What was the creative process like when writing and recording “Wings”?

It was written on the piano, and the final result didn’t deviate from what was originally composed. In terms of the recording sessions, it was the fourth song recorded. We recorded six songs on the first day and four on the second day.

How do you think “Wings” resonates with your fanbase, and what has the reception been like so far?

So far, the reception has been really positive. I believe that people who hear “Wings” either connect with the lyrics and the music, or with Michael’s vocal performance. We receive a lot of messages and emails about that particular song.

What are some of the challenges Satellite Train faces as a band in today’s music industry, and how do you overcome them?

Thankfully, Satellite Train is a side project for all involved, so there isn’t any real pressure to succeed. I’m not sure if we can overcome the challenges that bands face in today’s music industry. We haven’t pursued a trendy sound or musical style, nor do we have management, a label, or any type of backing. We are trying to let it all happen organically, and I think the best we can do is be satisfied that we have actually released the material. Hopefully, over time, it will be in a way that is unique and enjoyable for fans. Along the way, we experience these small victories, such as “Superstar” reaching #25 on the International Independent Charts, and currently, “Wings” is #17 on The European Independent Charts. There are really small cracks in the wall that we have managed to break through, and we can find happiness in these little achievements along the way.

Can you share any memorable fan interactions or experiences related to “Wings” or other songs from your catalog?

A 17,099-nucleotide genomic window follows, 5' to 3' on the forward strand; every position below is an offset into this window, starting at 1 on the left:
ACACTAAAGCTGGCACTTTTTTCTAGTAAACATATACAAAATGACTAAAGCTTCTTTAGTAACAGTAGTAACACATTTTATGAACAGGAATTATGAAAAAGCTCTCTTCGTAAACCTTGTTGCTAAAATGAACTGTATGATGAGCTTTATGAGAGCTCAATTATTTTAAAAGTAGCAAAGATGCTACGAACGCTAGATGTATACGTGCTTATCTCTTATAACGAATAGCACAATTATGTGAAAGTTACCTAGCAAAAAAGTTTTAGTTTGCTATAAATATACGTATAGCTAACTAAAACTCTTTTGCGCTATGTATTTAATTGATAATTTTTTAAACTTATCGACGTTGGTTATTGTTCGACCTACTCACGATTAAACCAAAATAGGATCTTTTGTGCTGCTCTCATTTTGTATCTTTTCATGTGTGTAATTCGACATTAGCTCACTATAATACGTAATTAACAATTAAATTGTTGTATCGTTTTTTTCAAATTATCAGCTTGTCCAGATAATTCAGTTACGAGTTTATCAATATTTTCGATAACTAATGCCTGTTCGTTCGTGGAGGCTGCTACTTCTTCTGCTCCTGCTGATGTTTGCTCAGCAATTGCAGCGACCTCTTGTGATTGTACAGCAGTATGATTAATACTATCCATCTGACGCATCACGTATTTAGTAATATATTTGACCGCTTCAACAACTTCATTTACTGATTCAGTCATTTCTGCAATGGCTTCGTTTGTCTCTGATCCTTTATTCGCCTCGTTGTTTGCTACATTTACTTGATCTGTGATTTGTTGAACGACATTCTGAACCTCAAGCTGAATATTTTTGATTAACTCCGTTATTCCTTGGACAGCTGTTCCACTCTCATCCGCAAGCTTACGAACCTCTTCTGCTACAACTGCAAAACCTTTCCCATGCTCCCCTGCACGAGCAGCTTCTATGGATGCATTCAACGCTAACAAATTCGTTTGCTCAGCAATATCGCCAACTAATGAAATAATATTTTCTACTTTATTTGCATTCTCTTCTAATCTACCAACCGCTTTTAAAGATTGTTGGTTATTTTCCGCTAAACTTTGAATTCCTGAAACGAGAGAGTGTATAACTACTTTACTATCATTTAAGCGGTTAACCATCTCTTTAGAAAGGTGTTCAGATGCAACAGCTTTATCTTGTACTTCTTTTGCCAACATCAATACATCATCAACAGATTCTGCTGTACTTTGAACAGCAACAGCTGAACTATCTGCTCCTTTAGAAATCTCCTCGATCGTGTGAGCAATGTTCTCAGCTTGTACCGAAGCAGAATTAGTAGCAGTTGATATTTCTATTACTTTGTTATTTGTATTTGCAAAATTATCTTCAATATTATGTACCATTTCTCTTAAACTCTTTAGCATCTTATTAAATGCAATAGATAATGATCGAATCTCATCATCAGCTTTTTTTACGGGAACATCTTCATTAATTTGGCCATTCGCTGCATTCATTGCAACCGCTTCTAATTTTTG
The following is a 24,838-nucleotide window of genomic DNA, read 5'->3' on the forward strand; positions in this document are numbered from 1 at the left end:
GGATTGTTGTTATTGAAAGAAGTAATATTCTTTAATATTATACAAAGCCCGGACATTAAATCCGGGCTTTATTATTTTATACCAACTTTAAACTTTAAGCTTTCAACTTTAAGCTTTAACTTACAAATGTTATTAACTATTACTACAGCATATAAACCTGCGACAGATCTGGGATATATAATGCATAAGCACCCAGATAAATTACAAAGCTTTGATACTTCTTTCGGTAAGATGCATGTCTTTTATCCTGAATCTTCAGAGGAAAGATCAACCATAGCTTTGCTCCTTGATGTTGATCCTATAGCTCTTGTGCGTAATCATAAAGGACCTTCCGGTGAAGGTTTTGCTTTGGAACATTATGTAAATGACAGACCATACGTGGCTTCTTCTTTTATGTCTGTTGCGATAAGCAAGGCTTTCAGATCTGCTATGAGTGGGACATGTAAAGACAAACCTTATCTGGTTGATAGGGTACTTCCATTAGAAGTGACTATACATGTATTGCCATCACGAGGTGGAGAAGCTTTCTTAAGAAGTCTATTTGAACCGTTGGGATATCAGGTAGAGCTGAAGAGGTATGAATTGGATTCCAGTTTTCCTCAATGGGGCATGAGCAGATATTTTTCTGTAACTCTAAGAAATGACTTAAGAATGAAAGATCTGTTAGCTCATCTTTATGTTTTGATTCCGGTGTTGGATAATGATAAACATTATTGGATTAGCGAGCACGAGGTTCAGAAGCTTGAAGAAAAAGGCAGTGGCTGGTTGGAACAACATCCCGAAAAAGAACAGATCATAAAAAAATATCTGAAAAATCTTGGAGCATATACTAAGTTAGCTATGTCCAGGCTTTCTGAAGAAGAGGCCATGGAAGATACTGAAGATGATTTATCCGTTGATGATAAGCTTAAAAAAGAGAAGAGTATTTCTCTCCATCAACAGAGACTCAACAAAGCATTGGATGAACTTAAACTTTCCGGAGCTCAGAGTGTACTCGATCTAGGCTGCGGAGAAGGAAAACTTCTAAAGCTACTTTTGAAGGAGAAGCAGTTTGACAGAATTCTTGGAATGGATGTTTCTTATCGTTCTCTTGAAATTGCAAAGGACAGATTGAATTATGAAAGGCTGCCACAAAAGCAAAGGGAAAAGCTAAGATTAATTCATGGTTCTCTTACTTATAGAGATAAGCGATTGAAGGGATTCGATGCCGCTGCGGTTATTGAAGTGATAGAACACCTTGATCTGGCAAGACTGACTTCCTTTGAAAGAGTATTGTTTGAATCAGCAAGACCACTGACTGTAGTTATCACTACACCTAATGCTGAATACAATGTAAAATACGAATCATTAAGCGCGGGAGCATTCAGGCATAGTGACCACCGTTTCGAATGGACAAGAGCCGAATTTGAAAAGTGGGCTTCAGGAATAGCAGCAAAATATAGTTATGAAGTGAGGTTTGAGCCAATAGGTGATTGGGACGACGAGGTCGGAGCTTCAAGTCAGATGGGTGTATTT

Sometimes, we receive emails or messages through social media from a fan who was deeply touched by a song. For different people, it’s different songs, not necessarily the ones you would expect. A recent one was about the song “Last Kiss” that seemed to deeply affect a fan. Perhaps the lyrics resonated with something that has been going on in their life. These are the little moments that make Satellite Train worthwhile and give the band purpose.

What’s next for Satellite Train after the release of “The Melbourne Sessions”?

Beyond the debut album, we are also creating a video collection that provides fans with a visual representation of the lyrics. We’ve made two of these videos so far. Additionally, we are working on something unique surrounding “The Melbourne Sessions” debut album. The band has always been experimental, so part of our process involves trying things that are a little different and challenging for us. We’ll see if we can pull it off. We’ve also been working on new material and a couple of experimental tracks. One of the experimental tracks is a cover song that none of the musicians had any clue it was a cover so they played it like it was an original. It came out great so we’re excited to release that as a side track later this year.

Check it out and follow Satellite Train on social media to be updated with the new releases. Facebook – Instagram – TikTok – Spotify – YouTube.